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Feb 1, 2024

The Art of Marc Klionsky:
Shaping a Three-World Condition from Minsk to New York
Lecture by Ori Z Soltes and conversation with daughter Nadia Klionsky

2024-02-14T15:19:09-05:00February 1st, 2024|, , |Comments Off on The Art of Marc Klionsky:
Shaping a Three-World Condition from Minsk to New York
Lecture by Ori Z Soltes and conversation with daughter Nadia Klionsky

In this program Georgetown University professor and author, Ori Z Soltes, explores Marc Klionsky's life and work, in part through conversation with his daughter, the scholar and artist, Nadia Klionsky. Image above: Marc Klionsky, Dizzie Gillespie: The Man and his Trumpet, 1988. Oil on canvas, 52 x 66 inches. National Portrait Gallery, Washington, DC. This exciting program features the paintings of Marc Klionsky (1927–2017). Born in the Soviet Union, Klionsky managed to navigate what has been called a “two-world condition”—creating the particularized Soviet Socialist Realist work that was acceptable to the Stalinist and post-Stalinist State while allowing his soul to reveal itself in work that only a very few trusted viewers might see. As [...]

Oct 27, 2023

Klaus Friedeberger (1922-2019).
Journey Around the World
Lecture by Monica Sidhu, London
Q&A with wife Julie Friedeberger and British Museum curator Stephen Coppel, London

2023-12-06T14:00:09-05:00October 27th, 2023|, , |Comments Off on Klaus Friedeberger (1922-2019).
Journey Around the World
Lecture by Monica Sidhu, London
Q&A with wife Julie Friedeberger and British Museum curator Stephen Coppel, London

Presentation by Monica Sidhu, followed by a conversation with the late Klaus’ wife Julie Friedeberger and British Museum curator Stephen Coppel, London. Image above: Klaus Friedeberger, Children Playing, 1959-1962, oil on canvas. Copyright Klaus Friedeberger estate Born in Berlin in 1922 the artist Klaus Friedeberger escaped Nazi Germany in 1937. After studying at the Quaker School in Holland he arrived in London as a refugee in 1939. Classified as ‘enemy alien’ he was interned and subsequently deported to Australia on the transport ship Dunera. He spent two years in internment camps at Hay in New South Wales. Released in 1942 he joined the Australian Army labour corps and after demobilisation he studied art at East [...]

Oct 23, 2023

Peter László Péri (1899-1967).
A Hungarian-born Artist in Berlin and London
Lecture by Arie Hartog, Bremen (Germany)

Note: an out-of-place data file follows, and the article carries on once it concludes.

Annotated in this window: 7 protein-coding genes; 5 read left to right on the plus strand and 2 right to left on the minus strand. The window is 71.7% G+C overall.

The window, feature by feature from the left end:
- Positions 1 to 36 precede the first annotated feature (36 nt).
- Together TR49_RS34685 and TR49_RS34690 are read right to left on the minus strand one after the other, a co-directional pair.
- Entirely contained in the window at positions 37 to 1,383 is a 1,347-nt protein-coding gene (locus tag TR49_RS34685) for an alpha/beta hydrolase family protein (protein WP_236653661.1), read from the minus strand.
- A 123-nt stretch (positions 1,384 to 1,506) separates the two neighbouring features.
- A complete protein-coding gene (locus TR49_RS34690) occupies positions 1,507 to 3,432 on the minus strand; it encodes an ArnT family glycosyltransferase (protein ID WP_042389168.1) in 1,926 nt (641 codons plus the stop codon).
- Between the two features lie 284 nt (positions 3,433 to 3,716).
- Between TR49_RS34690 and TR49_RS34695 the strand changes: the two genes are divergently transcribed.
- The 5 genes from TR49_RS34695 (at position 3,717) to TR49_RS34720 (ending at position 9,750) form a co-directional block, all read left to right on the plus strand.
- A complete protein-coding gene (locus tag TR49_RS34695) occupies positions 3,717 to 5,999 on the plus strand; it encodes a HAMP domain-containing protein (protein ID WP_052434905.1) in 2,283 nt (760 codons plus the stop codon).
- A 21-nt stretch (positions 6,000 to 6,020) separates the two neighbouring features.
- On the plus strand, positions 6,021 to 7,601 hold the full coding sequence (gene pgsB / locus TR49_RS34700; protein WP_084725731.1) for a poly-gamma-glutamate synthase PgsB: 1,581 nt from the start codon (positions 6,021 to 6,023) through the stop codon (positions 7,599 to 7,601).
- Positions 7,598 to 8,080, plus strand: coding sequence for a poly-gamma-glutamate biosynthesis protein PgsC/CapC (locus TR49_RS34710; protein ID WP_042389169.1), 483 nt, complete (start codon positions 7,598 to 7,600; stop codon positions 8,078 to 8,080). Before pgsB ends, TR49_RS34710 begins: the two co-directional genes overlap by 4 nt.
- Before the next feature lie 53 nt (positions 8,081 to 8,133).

2023-11-15T13:37:29-05:00October 23rd, 2023|, , |Comments Off on Peter László Péri (1899-1967).
A Hungarian-born Artist in Berlin and London
Lecture by Arie Hartog, Bremen (Germany)

In this talk, Arie Hartog, director of the Gerhard-Marcks-Haus in Bremen, Germany, draws attention to a sculptor who contradicts the common narrative of modern art in the 20th century. Péri began as a constructivist and ended as a figurative artist. Yet he was not an academic traditional sculptor. Introductory remarks by Lilla Farkas, Cultural attaché at the Liszt Institute of the Consulate General of Hungary in New York. Image above: Peter László Péri, Sadness, 1938–1945, pigmented and painted concrete, 52 × 40 × 60 cm. Photo: Jake Wallters © Peter László Péri Estate, London Peter László Péri was born Ladislas Weisz in Budapest in 1889. Peri became the Hungarianized family name in 1918. In 1919, he [...]

Oct 9, 2023

Horst Eisfelder (1925-2023):
Diasporic Life in Shanghai’s State of Exception
Lecture by Dr Noit Banai, Hong Kong
and Dr Anna Hirsh, Melbourne

2023-11-08T20:46:18-05:00October 9th, 2023|, , |Comments Off on Horst Eisfelder (1925-2023):
Diasporic Life in Shanghai’s State of Exception
Lecture by Dr Noit Banai, Hong Kong
and Dr Anna Hirsh, Melbourne

Lecture by Dr Noit Banai and Dr Anna Hirsh, followed by Q&A with Rodney Eisfelder, son of Horst Eisfelder. Image above: Horst Eisfelder. Street scene in the Shanghai Ghetto, Shanghai, China, circa 1945. Black and white photograph. Copyright: Horst Eisfelder estate After fleeing Berlin a few weeks before Kristallnacht and arriving in Shanghai with his family in late November 1938, Horst Eisfelder (1925-2023) became one of the most prolific photographers of the ‘Shanghai Ghetto’ before emigrating to Australia in May 1947. Embedded within the history and theory of photography, this presentation considers his images of the city of Shanghai as well as the Designated Area for Stateless Refugees as vital representations through which to understand [...]

Sep 29, 2023

Eva Zeisel, Designer Extraordinaire
Lecture by daughter Jean Richards, New York

2023-10-25T13:56:11-04:00September 29th, 2023|, , |Comments Off on Eva Zeisel, Designer Extraordinaire
Lecture by daughter Jean Richards, New York

Eva Zeisel (born Éva Amália Striker, Budapest 1906 –2011 New City, New York) was one of the most important designers of the 20th century. She believed that beautiful things make people happy. Although she was known for her ceramic tableware, she also designed in glass, wood, plastic and metal. Her designs are in major museums around the world, including the Metropolitan Museum, the British Museum and MoMA, where she had the first one woman show in 1946. Lecture by Eva’s daughter Jean Richards. Image above: Eva Zeisel, Red Wing Pottery pieces from "Town and Country" collection. Glazed earthenware, ca. 1945. CC BY 4.0 Photograph of a young Eva Zeisel. © Eva [...]